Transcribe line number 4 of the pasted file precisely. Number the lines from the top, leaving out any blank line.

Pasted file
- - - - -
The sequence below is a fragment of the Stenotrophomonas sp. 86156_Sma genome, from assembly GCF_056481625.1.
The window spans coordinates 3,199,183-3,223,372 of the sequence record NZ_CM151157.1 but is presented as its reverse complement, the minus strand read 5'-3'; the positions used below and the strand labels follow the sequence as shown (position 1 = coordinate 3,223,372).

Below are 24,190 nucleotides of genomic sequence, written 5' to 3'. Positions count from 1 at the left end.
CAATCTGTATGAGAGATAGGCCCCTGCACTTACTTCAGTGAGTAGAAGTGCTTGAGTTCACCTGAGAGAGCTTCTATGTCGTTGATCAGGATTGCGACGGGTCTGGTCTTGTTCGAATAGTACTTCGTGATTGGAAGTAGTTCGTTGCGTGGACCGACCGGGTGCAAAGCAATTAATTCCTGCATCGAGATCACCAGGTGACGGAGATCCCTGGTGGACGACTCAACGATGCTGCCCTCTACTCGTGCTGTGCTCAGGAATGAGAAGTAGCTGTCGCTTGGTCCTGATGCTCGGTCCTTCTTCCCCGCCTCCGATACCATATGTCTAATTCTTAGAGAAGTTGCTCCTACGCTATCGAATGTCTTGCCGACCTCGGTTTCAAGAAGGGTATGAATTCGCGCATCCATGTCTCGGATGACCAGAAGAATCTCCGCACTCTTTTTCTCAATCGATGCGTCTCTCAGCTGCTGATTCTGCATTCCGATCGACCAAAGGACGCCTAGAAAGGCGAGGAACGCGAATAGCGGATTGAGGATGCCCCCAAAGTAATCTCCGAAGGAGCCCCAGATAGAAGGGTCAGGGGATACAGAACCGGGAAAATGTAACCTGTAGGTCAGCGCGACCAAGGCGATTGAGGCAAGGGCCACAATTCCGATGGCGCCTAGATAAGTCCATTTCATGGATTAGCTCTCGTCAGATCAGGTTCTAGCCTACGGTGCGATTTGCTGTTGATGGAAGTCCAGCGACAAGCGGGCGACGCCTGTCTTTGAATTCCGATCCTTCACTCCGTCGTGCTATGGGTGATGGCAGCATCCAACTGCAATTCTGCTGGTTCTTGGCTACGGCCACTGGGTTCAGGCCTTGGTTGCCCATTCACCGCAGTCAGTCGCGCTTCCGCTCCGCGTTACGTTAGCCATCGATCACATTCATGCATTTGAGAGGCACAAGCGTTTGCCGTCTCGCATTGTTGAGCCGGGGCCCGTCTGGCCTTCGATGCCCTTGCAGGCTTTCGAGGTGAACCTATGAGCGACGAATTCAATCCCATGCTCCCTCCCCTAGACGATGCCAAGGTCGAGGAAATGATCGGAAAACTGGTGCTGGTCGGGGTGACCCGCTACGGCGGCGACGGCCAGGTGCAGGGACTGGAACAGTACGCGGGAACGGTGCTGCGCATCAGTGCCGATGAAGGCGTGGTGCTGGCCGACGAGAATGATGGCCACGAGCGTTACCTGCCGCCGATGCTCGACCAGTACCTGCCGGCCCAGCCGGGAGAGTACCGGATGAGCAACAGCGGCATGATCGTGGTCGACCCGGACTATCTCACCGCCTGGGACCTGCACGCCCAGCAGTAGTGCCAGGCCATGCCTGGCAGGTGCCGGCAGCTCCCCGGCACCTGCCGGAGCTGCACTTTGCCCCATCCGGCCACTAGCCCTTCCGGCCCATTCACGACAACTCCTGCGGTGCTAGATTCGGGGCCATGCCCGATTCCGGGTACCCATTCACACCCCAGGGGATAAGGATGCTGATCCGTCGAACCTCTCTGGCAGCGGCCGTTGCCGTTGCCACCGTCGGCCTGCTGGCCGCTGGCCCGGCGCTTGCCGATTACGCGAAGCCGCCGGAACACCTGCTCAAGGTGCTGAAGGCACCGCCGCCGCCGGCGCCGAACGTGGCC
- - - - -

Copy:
CAATCTGTATGAGAGATAGGCCCCTGCACTTACTTCAGTGAGTAGAAGTGCTTGAGTTCACCTGAGAGAGCTTCTATGTCGTTGATCAGGATTGCGACGGGTCTGGTCTTGTTCGAATAGTACTTCGTGATTGGAAGTAGTTCGTTGCGTGGACCGACCGGGTGCAAAGCAATTAATTCCTGCATCGAGATCACCAGGTGACGGAGATCCCTGGTGGACGACTCAACGATGCTGCCCTCTACTCGTGCTGTGCTCAGGAATGAGAAGTAGCTGTCGCTTGGTCCTGATGCTCGGTCCTTCTTCCCCGCCTCCGATACCATATGTCTAATTCTTAGAGAAGTTGCTCCTACGCTATCGAATGTCTTGCCGACCTCGGTTTCAAGAAGGGTATGAATTCGCGCATCCATGTCTCGGATGACCAGAAGAATCTCCGCACTCTTTTTCTCAATCGATGCGTCTCTCAGCTGCTGATTCTGCATTCCGATCGACCAAAGGACGCCTAGAAAGGCGAGGAACGCGAATAGCGGATTGAGGATGCCCCCAAAGTAATCTCCGAAGGAGCCCCAGATAGAAGGGTCAGGGGATACAGAACCGGGAAAATGTAACCTGTAGGTCAGCGCGACCAAGGCGATTGAGGCAAGGGCCACAATTCCGATGGCGCCTAGATAAGTCCATTTCATGGATTAGCTCTCGTCAGATCAGGTTCTAGCCTACGGTGCGATTTGCTGTTGATGGAAGTCCAGCGACAAGCGGGCGACGCCTGTCTTTGAATTCCGATCCTTCACTCCGTCGTGCTATGGGTGATGGCAGCATCCAACTGCAATTCTGCTGGTTCTTGGCTACGGCCACTGGGTTCAGGCCTTGGTTGCCCATTCACCGCAGTCAGTCGCGCTTCCGCTCCGCGTTACGTTAGCCATCGATCACATTCATGCATTTGAGAGGCACAAGCGTTTGCCGTCTCGCATTGTTGAGCCGGGGCCCGTCTGGCCTTCGATGCCCTTGCAGGCTTTCGAGGTGAACCTATGAGCGACGAATTCAATCCCATGCTCCCTCCCCTAGACGATGCCAAGGTCGAGGAAATGATCGGAAAACTGGTGCTGGTCGGGGTGACCCGCTACGGCGGCGACGGCCAGGTGCAGGGACTGGAACAGTACGCGGGAACGGTGCTGCGCATCAGTGCCGATGAAGGCGTGGTGCTGGCCGACGAGAATGATGGCCACGAGCGTTACCTGCCGCCGATGCTCGACCAGTACCTGCCGGCCCAGCCGGGAGAGTACCGGATGAGCAACAGCGGCATGATCGTGGTCGACCCGGACTATCTCACCGCCTGGGACCTGCACGCCCAGCAGTAGTGCCAGGCCATGCCTGGCAGGTGCCGGCAGCTCCCCGGCACCTGCCGGAGCTGCACTTTGCCCCATCCGGCCACTAGCCCTTCCGGCCCATTCACGACAACTCCTGCGGTGCTAGATTCGGGGCCATGCCCGATTCCGGGTACCCATTCACACCCCAGGGGATAAGGATGCTGATCCGTCGAACCTCTCTGGCAGCGGCCGTTGCCGTTGCCACCGTCGGCCTGCTGGCCGCTGGCCCGGCGCTTGCCGATTACGCGAAGCCGCCGGAACACCTGCTCAAGGTGCTGAAGGCACCGCCGCCGCCGGCGCCGAACGTGGCC